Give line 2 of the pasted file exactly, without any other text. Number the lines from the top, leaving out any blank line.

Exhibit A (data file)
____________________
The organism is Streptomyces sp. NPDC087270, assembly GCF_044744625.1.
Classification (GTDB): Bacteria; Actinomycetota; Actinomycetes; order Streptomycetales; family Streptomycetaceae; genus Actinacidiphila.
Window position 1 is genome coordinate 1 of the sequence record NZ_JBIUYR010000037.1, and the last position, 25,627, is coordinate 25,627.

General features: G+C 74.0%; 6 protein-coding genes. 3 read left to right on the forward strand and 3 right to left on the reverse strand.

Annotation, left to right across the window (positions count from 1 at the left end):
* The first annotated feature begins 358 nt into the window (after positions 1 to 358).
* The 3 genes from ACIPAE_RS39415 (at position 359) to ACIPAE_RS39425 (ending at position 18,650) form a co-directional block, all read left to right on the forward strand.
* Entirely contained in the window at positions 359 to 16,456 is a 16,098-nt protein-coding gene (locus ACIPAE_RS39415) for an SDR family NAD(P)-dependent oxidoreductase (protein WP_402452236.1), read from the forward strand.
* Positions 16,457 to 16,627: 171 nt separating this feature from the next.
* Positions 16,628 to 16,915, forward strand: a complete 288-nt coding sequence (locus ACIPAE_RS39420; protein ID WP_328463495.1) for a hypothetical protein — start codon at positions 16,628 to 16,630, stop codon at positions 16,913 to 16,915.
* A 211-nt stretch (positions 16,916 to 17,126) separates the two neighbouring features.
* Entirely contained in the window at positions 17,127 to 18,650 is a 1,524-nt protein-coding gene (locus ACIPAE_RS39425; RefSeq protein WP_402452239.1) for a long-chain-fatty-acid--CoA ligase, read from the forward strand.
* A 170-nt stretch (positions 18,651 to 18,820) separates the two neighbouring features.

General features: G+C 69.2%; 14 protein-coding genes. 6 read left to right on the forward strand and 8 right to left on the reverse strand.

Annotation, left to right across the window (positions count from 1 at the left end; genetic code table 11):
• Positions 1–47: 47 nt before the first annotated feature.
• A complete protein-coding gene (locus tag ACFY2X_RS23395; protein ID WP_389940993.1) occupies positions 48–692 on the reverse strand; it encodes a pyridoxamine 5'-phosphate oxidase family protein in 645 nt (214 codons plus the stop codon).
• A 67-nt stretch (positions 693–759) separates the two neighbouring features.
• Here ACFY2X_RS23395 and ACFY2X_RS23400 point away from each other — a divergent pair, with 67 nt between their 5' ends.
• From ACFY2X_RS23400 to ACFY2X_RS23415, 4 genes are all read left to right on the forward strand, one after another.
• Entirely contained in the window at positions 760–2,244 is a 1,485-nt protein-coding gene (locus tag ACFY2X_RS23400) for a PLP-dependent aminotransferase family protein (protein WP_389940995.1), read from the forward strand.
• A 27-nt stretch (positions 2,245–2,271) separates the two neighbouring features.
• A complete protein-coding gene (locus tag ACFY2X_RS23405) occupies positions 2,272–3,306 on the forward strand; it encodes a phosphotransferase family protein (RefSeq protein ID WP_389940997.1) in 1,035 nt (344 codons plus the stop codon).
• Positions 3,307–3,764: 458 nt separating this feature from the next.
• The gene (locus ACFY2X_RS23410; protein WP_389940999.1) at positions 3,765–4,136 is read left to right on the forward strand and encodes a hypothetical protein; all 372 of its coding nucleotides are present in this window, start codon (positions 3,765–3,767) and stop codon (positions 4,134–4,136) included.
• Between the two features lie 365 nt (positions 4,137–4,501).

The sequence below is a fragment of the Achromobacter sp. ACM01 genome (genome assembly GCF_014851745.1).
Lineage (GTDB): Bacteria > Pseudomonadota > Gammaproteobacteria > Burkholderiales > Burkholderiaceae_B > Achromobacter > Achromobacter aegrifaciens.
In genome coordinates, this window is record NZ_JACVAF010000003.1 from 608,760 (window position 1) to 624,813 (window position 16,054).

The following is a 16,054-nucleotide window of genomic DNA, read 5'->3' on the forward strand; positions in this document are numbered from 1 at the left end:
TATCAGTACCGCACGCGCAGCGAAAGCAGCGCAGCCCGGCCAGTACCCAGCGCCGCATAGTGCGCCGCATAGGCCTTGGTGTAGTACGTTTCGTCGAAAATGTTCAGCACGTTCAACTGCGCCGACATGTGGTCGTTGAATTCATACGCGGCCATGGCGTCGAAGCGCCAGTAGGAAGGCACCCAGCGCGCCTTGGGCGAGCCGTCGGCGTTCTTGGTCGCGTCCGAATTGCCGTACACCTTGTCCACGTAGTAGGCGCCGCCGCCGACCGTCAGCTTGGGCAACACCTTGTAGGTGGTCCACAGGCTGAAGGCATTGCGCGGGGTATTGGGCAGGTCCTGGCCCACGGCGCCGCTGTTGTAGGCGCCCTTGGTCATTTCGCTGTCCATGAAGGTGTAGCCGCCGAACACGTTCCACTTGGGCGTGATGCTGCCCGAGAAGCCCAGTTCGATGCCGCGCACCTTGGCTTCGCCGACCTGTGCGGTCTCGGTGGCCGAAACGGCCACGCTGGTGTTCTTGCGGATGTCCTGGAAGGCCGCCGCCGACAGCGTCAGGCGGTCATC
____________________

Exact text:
Classification (GTDB): Bacteria; Actinomycetota; Actinomycetes; order Streptomycetales; family Streptomycetaceae; genus Actinacidiphila.